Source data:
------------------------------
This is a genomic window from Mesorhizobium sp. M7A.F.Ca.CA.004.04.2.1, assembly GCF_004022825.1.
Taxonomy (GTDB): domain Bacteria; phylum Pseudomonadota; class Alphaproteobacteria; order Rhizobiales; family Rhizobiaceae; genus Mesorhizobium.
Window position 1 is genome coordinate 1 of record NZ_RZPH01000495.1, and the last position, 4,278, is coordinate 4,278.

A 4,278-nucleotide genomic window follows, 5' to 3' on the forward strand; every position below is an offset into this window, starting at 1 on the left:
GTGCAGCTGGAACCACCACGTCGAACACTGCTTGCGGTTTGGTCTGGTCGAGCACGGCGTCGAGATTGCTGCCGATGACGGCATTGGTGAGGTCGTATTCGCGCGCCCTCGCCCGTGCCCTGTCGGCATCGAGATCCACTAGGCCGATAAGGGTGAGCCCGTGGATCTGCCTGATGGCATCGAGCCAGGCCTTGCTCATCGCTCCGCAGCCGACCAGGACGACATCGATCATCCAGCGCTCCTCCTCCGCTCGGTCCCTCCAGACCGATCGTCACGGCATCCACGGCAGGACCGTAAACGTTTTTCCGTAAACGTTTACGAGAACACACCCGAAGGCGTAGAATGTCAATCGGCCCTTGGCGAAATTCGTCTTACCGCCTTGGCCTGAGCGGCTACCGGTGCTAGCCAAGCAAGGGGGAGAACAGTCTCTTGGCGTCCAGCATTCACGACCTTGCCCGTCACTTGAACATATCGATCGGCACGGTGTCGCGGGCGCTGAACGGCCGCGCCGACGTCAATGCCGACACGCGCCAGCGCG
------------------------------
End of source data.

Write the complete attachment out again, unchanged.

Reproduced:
This is a genomic window from Mesorhizobium sp. M7A.F.Ca.CA.004.04.2.1, assembly GCF_004022825.1.
Taxonomy (GTDB): domain Bacteria; phylum Pseudomonadota; class Alphaproteobacteria; order Rhizobiales; family Rhizobiaceae; genus Mesorhizobium.
Window position 1 is genome coordinate 1 of record NZ_RZPH01000495.1, and the last position, 4,278, is coordinate 4,278.

A 4,278-nucleotide genomic window follows, 5' to 3' on the forward strand; every position below is an offset into this window, starting at 1 on the left:
GTGCAGCTGGAACCACCACGTCGAACACTGCTTGCGGTTTGGTCTGGTCGAGCACGGCGTCGAGATTGCTGCCGATGACGGCATTGGTGAGGTCGTATTCGCGCGCCCTCGCCCGTGCCCTGTCGGCATCGAGATCCACTAGGCCGATAAGGGTGAGCCCGTGGATCTGCCTGATGGCATCGAGCCAGGCCTTGCTCATCGCTCCGCAGCCGACCAGGACGACATCGATCATCCAGCGCTCCTCCTCCGCTCGGTCCCTCCAGACCGATCGTCACGGCATCCACGGCAGGACCGTAAACGTTTTTCCGTAAACGTTTACGAGAACACACCCGAAGGCGTAGAATGTCAATCGGCCCTTGGCGAAATTCGTCTTACCGCCTTGGCCTGAGCGGCTACCGGTGCTAGCCAAGCAAGGGGGAGAACAGTCTCTTGGCGTCCAGCATTCACGACCTTGCCCGTCACTTGAACATATCGATCGGCACGGTGTCGCGGGCGCTGAACGGCCGCGCCGACGTCAATGCCGACACGCGCCAGCGCG